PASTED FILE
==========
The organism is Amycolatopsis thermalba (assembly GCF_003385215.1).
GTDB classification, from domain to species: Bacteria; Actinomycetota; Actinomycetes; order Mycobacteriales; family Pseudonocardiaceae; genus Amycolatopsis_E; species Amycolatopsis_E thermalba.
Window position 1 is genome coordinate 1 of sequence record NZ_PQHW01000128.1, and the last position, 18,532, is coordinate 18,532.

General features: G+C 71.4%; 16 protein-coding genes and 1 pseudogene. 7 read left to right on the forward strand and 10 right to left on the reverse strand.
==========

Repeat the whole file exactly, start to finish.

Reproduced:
The organism is Amycolatopsis thermalba (assembly GCF_003385215.1).
GTDB classification, from domain to species: Bacteria; Actinomycetota; Actinomycetes; order Mycobacteriales; family Pseudonocardiaceae; genus Amycolatopsis_E; species Amycolatopsis_E thermalba.
Window position 1 is genome coordinate 1 of sequence record NZ_PQHW01000128.1, and the last position, 18,532, is coordinate 18,532.

General features: G+C 71.4%; 16 protein-coding genes and 1 pseudogene. 7 read left to right on the forward strand and 10 right to left on the reverse strand.